Reality: The Pension Protection Act of 2006 created safe harbors for both automatic enrollment and automatic escalation programs when used in conjunction with a plan’s QDIA.

Plan re-enrollments: more discussions, but little action

A plan re-enrollment is a one-time process by which all existing participant assets and contributions are defaulted into the plan’s QDIA, unless a participant opts out. This initiative also enjoys safe harbor protections and can make sense for plan sponsors concerned that their participants may not be implementing prudent asset allocations from their core menu invest¬ment selections, a common problem for many plans.

There appears to be greater awareness of plan re-enrollment as an option in this year’s survey results compared with six years ago, with more plan sponsors now saying that they have thought about conducting one. Though actual implementation remains low at just 4%, a much higher 44% report that they at least considered doing so but decided against it—a 57% increase from the 28% in 2013.

More plan sponsors have considered re-enrollments compared with 2013, but few have actually decided to conduct one

EXHIBIT 9: WHICH OF THE FOLLOWING BEST DESCRIBES YOUR CURRENT VIEW REGARDING A ONE-TIME RE-ENROLLMENT OF ALL PARTICIPANT ACCOUNTS?
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Note: 2013 total n=796; 2019 total n=838.
Source: J.P. Morgan Plan Sponsor Research 2013, 2019.

Reasons for choosing not to implement re-enrollment include fear of employee pushback, too much work, too much fiduciary risk and lack of recordkeeper support. However, these concerns also seem largely misplaced. Our 2018 DC Plan Participant Research found nearly all participants who had gone through a re-enrollment, where their funds were moved to a TDF, were satisfied. Re-enrollments also enjoy safe harbor protections, and most recordkeepers are well equipped to implement them.

Similar to the automatic feature concerns, the fear of employee pushback may be groundless. Both participants and plan sponsors who have gone through plan re-enrollments report high levels of satisfaction. Safe harbor protections also help to buffer fiduciary risk.

There likewise seems to be an opportunity to help educate a sizable number of plan sponsors about the potential benefits of re-enrollment. Approximately one out of five (22%) have not considered a plan re-enrollment because they do not believe they know enough about it or are unaware it is an option.

Large plans still leading the way in innovation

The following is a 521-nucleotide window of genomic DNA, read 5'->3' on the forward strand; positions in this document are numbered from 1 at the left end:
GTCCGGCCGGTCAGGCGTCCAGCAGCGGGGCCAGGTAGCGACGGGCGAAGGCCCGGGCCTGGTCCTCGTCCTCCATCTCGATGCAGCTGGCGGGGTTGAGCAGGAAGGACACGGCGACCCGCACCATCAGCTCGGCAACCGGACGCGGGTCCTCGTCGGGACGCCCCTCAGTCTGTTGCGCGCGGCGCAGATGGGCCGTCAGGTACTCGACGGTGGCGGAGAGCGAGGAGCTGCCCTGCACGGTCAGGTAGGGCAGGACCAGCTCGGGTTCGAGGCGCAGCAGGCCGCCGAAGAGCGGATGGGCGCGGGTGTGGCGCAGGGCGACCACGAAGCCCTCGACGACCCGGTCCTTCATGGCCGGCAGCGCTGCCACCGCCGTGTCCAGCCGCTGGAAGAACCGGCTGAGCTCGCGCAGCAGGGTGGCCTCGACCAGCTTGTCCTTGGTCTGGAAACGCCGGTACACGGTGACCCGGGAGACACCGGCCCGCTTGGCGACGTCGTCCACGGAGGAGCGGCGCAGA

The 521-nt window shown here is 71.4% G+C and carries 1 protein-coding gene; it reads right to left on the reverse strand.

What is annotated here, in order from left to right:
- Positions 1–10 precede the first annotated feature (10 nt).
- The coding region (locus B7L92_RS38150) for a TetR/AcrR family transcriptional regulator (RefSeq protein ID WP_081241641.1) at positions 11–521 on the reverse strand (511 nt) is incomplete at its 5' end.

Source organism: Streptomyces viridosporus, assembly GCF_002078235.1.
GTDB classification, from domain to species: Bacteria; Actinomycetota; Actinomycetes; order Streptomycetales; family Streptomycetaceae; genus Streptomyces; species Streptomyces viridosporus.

Similar to findings from our past surveys, larger plans continue to be more likely to offer auto-features compared with smaller plans. More than 70% of larger plans offer automatic enrollment vs. 55% of smaller plans, and 47% offer automatic contribution escalation vs. 38% of smaller plans. Larger plans also more frequently offer TDFs in their lineup, at 76% vs. 62%.

Larger plans are more likely than smaller plans to offer proactive plan design programs

EXHIBIT 10: PLAN SPONSORS OFFERING AUTO-FEATURES AND TDFS, BY PLAN SIZE
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Note: Small plans n=669; large plans n=169.
Source: J.P. Morgan Plan Sponsor Research 2019.

IMPLICATIONS

There are clear gains in the number of plan sponsors positioning participants on a stronger retirement savings path through proactive plan design features. Getting more participants into the plan through default programs and then actively increasing their contributions on an ongoing basis make it easy to help employees help themselves when it comes to their retirement savings.

Automatic contribution escalation is a key part of these efforts. Our recent Ready! Fire! Aim? 2018 research on how participant savings behaviors interact with TDF design found that without automatic contribution escalation, many automatically enrolled participants simply keep their contributions at a minimal rate, around 3%, across their entire careers—far below the general 10% rule-of-thumb retirement savings rate recommended by many industry experts.

However, when automatic enrollment and automatic contribution escalation are used together, these programs can be powerful in driving positive plan results. The plan can increase participation rates and usually overall satisfaction levels as well, while participants benefit from accumulating increased contribution assets to help build more secure levels of retirement funding. This positive impact can be especially powerful for younger employees, increasing the odds they start investing early, with inertia helping to keep them on a prudent savings course over a lifetime of building retirement wealth.